Well, not exactly. Yeah, I’m dropping names, but not to try to impress you with how important I am [laugh], but rather, the very cool people that I’ve had the distinct privilege to meet and/or chat with in-person over the past two weeks and the stuff they’re working on:
Anita Wilhelm, Co-Founder & CEO, Caterpillar Mobile. I haven’t gotten the full scoop on what Anita & her crew are up to, but from her preso at the well put together Mobile Media conference, Caterpillar is at the intersection of mobile photography, mobile gaming, and light-weight (assisted) annotation (which, if you read this whole bit, you know is an area of keen interest to me, dating back to my time at Ofoto.) I’m hoping to connect with Anita soon to see if she’ll reveal enough about what they’re doing to get you as excited as I am based on my high level chat with her. If not, we’ll all just have to wait till July when the beta is birthed.
Mitch Ratcliffe, CEO Presuadio. Mitch’s new company (he was formerly a founding member of ON24) is a Social Network analysis company (ack, competition!), an appropriate abstraction to match his etheral presentation. Whereas most presenters strictly informed, Mitch expanded the box (and blurred its edges), a key component of the conference mix for Media companies, most of whom don’t know that they don’t know what there is to know. Know what I mean?
Marc Brown, Co-founder Buzznet. I finally met Marc Brown and got a brief chance to chat with him. I walked away impressed and wanting to know more about what these guys are up to, and how abstractly they’re thinking about the intersection point (photos, community and large commercial events) they’re focused on. Hopefully the fact that they weren’t part of the
photo-acquisition spree over the past month won’t prevent them from realizing their potential.
Brian Russell. Brian’s “the other kind” of entreprenuer; you know, motivated by and focused on social causes and community, rather than profit. By day he’s with AmeriCorps; by night, he’s putting together PodcasterCon, focusing on Podcasting and its community. I encouraged Brian to reach out to Craig Newmark; there’s a meeting I’d like evesdrop on.
Artie Wu, Entreprenuer in Residence (EIR), TPG Ventures. In Artie’s past life, he was the founder and CEO of Vividence. In his new life, he’s an EIR thinking deeply about social media. Artie’s thinking and questioning around building community and encouraging certain behaviors showed (IMHO) a truly nuanced understanding of the space. In a victory for yours truly, I appearantly said enough things of interest over lunch that he finally broke down and got out a pen & paper to take notes. I’m looking forward to learning (and sharing) more as appropriate.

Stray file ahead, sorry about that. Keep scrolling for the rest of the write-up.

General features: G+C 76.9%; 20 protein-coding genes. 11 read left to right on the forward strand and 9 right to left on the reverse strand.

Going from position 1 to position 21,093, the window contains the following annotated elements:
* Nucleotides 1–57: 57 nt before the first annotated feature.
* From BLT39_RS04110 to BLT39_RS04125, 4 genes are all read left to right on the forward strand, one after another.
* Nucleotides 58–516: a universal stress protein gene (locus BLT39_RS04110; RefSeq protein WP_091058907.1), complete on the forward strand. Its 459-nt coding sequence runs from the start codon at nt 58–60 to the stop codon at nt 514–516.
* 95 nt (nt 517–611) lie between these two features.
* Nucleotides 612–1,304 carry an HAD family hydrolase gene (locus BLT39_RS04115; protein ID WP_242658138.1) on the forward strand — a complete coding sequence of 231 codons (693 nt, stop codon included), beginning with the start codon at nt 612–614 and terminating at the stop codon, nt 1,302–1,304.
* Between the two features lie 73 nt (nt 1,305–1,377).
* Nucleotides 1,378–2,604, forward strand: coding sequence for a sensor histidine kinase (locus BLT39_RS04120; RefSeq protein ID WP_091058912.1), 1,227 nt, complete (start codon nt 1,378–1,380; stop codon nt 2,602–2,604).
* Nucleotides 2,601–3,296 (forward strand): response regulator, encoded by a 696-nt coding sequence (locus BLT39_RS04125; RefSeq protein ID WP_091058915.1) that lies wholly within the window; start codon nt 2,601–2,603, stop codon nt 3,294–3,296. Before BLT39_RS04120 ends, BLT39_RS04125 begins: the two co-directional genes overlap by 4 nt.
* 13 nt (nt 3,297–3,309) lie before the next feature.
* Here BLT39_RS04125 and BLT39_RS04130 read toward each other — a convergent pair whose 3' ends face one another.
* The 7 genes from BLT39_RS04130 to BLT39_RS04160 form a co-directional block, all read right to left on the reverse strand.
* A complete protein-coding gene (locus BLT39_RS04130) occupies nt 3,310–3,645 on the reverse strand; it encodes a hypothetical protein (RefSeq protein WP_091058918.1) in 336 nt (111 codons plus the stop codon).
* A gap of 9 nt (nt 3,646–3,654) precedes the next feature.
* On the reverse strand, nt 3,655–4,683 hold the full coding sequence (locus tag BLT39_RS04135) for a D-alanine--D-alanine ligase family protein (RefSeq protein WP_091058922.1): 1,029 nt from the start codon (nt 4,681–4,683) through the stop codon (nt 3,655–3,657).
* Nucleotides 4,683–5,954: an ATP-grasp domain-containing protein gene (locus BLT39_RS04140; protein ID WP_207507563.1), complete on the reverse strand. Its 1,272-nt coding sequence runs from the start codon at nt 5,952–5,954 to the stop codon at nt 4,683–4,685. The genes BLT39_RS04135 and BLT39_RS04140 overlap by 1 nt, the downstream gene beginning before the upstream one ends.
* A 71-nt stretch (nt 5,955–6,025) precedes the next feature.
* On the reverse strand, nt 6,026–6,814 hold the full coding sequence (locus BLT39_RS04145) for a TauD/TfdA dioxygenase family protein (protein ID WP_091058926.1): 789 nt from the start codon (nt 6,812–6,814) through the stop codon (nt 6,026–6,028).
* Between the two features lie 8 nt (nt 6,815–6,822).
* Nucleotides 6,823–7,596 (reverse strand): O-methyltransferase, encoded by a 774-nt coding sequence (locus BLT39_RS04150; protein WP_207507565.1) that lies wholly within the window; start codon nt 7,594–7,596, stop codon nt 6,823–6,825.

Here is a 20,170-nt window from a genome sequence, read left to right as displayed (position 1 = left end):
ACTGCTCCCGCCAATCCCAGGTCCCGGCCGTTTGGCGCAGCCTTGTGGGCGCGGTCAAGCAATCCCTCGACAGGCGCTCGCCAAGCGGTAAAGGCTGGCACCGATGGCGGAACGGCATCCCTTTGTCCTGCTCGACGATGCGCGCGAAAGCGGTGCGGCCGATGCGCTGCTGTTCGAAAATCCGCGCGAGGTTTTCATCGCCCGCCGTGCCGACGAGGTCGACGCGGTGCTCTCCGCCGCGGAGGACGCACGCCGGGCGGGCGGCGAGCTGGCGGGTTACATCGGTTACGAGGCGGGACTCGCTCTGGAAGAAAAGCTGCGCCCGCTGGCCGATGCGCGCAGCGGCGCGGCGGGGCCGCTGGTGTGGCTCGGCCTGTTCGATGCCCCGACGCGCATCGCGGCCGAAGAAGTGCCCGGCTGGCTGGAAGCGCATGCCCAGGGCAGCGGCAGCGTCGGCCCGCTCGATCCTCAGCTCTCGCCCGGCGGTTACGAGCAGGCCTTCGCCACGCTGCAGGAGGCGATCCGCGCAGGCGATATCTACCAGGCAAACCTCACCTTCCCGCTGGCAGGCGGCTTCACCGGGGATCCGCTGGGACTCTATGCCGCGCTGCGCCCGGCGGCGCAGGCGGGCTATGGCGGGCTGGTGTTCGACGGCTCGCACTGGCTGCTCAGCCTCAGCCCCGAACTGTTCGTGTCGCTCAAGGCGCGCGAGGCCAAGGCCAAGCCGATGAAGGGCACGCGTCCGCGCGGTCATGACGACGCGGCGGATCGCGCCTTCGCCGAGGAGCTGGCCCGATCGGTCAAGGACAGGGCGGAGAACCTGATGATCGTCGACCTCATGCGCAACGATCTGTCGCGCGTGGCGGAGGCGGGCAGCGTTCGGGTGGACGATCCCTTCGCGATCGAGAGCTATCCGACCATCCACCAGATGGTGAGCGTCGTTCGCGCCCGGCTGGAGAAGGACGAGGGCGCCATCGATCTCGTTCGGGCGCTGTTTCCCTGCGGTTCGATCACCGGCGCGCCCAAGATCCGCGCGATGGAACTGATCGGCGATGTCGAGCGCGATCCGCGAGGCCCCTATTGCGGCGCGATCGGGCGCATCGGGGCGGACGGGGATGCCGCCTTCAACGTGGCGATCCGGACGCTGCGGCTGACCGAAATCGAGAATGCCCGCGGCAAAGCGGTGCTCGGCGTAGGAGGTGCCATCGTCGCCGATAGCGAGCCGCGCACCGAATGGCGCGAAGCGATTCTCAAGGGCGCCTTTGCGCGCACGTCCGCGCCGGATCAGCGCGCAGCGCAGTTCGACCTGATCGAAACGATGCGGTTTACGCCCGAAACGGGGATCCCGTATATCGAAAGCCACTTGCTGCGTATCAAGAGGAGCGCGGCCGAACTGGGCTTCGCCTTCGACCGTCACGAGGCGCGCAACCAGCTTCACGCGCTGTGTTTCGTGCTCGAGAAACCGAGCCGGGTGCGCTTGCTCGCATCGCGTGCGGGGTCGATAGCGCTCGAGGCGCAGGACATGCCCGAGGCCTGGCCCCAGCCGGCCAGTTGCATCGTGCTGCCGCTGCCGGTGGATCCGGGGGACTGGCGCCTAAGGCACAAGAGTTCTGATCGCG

Ari Jacoby, CEO VoiceStar, a Pay-Per-Call infrastructure proider taking the opposite take of Ingenio (who I’ve gushed over in the past). I actually have enough notes to justify a long form post from our breakfast; hopefully this weekend. I said last year pay-per-call was a space to watch in 2005, and from what I’m hearing, VoiceStar seems well positioned to be a significant
Kirsten Mangers, Chief Strategy Officer, SME Global Solutions. SGS re-packages bidded clicks into a fixed price offering to make SEM less complex and time consuming for SMEs. The rumor mill says funding has arrived, and I’m thrilled for her and partner Terry. Perhaps we’ll see them apply the same model to Pay-Per-Call? Hmm…
Stu MacFarlane, CEO & Founder, InsiderPages. A year into the biz, and things are really clicking (well, more aptly, ringing). To the tune of $1MM in new biz for their advertisers in
their first month with a live pay-per-call implementation. And how about 20K listings in LA (and ramping nicely); sounds like a Tipping Point to me.
Pamela Parker Caird, Managing Editor, ClickZ Network. I finally met Pamela in person. I think I went overboard going for the hug instead of a handshake, but she accepted gracefully. (It’s truly weird how reading her blog [coupled with some blog to blog and email exchanges] made me think I knew her well enough to be that personal. One day I’ll have to try to track down Mary Hodder and see if she’s studied that aspect of the blogging!)
Peter Krasilovsky, President, Krasilovsky Consulting. Plug another consultant? Yeah, I’m that kinda fool. Peter’s put together some thoughtful posts on the Kelsey Conference sessions I “transcripted“. You can find them here (four of ‘em, dated April ’05).
Dick Costolo, CEO, FeedBurner. While I already mentioned that FeedBurner was going to be releasing a public API (and that I hoped that some folks would reconsider the role of Feed Mgmt Srvs because of it), I didn’t say why. In a word… courage. Feed Mgmt has a challenging slot in the stack, and offering a public API doesn’t necessarily put them in a better position (in fact it could disadvantage them). On the other hand, a public API sends a crystal clear “you’re in control” message to Publishers, which says a lot about the nature of the relationship FeedBurner intends to build with its customers (and frankly, the nature of the people making decisions at the company). My kudos, FWIW.
Alright, there’s a catch-up on some smart and scrappy folks… which leaves two conferences, a few rants, and a ton of news to comment on. More over the next few days.